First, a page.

JPMorgan's Whale deal with regulators leaves much unsettled
By David Henry and Emily Flitter
(Reuters) - The "London Whale" trading scandal, once dismissed as a "tempest in a teapot" by JPMorgan Chase & Co CEO Jamie Dimon, is costing the largest U.S. bank $920 million in penalties and a rare public admission of wrongdoing.
Settlements with four U.S. and British regulators, made public on Thursday, resolve the biggest civil probes of the bank's $6.2 billion of Whale derivatives trading losses last year. Criminal investigations are still under way.
The bank called the settlements, "a major step in the firm's ongoing efforts to put these issues behind it." It was cited for poor risk controls and failure to inform regulators about deficiencies in risk management that it knew about.
But the deals, hard fought in the case of the U.S. Securities and Exchange Commission, which narrowly approved its settlement with a split vote, do not clear up the legal problems some individuals at the bank might face as the SEC continues its investigation. They also leave unresolved other issues that have helped drive the bank's legal costs to $5 billion a year and undermined Dimon's hold on his job, as well as his influence on the banking industry and its regulation.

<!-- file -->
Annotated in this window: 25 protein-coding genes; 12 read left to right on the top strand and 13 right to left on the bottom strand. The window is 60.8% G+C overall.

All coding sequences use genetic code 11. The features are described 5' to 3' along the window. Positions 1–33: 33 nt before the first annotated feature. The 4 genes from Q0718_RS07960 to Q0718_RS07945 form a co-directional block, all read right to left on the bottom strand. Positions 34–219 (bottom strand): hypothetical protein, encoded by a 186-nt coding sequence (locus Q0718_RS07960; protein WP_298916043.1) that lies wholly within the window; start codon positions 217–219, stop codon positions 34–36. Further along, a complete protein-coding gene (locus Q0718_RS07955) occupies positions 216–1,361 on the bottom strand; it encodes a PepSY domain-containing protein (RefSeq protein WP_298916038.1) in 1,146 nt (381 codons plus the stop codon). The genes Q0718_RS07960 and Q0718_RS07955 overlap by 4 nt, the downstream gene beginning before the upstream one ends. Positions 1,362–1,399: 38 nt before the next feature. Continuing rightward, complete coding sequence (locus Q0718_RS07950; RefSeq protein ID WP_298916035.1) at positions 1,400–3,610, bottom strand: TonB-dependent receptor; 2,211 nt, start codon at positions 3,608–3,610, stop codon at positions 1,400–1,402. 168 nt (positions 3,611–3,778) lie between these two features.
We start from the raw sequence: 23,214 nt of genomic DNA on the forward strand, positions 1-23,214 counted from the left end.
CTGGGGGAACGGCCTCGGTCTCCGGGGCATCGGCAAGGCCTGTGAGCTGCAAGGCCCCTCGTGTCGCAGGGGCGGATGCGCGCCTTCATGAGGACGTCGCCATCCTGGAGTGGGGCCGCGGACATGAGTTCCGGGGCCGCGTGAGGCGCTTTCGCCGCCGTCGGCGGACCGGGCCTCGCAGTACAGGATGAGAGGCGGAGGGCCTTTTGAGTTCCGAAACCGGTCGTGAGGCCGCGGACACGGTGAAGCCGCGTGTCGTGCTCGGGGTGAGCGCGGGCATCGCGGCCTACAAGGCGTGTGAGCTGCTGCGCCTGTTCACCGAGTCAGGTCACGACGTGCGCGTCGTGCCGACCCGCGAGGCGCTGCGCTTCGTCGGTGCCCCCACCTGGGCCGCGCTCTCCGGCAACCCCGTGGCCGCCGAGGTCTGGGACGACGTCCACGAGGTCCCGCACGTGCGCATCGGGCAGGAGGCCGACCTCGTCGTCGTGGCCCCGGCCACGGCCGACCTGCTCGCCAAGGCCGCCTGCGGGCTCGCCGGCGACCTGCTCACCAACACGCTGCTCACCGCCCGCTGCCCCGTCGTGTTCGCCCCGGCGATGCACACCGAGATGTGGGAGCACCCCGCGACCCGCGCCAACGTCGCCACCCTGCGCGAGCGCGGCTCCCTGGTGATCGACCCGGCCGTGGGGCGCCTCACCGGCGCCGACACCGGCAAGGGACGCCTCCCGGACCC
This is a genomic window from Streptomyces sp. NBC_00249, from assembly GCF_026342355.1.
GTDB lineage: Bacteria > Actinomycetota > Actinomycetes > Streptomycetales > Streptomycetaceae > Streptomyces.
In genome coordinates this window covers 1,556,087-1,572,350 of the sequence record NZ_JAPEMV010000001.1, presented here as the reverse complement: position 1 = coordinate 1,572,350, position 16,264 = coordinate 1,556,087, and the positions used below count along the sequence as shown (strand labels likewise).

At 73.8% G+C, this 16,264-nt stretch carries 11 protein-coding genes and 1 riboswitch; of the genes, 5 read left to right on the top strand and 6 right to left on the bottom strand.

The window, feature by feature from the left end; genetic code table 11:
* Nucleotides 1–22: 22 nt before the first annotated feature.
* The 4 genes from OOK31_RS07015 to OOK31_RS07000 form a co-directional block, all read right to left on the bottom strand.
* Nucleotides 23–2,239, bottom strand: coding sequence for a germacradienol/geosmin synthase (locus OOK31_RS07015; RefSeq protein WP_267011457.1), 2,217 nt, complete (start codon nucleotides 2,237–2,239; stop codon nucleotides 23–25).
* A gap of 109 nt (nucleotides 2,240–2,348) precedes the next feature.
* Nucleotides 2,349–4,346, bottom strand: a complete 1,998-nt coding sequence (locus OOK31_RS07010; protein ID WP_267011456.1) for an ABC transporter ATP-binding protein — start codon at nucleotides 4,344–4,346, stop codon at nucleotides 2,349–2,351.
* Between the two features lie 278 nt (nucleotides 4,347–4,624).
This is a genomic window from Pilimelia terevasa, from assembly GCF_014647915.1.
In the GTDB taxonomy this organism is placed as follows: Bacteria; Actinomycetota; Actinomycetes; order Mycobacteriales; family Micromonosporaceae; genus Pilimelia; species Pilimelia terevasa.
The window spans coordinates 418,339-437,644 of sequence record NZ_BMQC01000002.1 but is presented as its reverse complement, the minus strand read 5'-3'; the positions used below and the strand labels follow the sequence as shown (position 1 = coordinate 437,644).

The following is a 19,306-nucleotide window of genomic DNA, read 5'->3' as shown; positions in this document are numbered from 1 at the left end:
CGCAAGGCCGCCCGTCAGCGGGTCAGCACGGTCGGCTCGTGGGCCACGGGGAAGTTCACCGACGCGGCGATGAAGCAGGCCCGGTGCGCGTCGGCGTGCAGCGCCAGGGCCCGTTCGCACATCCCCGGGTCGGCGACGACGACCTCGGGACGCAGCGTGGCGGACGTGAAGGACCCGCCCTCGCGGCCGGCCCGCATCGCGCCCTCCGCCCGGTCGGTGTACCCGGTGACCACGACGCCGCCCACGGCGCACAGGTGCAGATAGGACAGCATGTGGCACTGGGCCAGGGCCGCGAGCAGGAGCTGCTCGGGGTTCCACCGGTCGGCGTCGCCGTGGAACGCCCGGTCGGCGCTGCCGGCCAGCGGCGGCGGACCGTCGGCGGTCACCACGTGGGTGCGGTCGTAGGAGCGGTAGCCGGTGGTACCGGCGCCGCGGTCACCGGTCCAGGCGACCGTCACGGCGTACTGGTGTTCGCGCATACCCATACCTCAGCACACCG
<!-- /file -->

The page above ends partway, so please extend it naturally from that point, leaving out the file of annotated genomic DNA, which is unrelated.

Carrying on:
Reaction to the settlements in Washington appeared mixed, with lawmakers responsible for financial oversight expressing a range views about whether enough had been done to hold JPMorgan accountable for the Whale scandal.
JPMorgan's board recently changed its rules to give more power to directors other than Dimon after some shareholders cited the risk-control problems to argue that Dimon should not be both board chairman and chief executive.
The company continues to face a criminal probe by U.S. prosecutors into the derivatives debacle, despite Dimon's public insistence that no bank executives intentionally misled investors.
But a person familiar with the matter said the SEC is still investigating individuals and they are not considered lower-level people. Continued...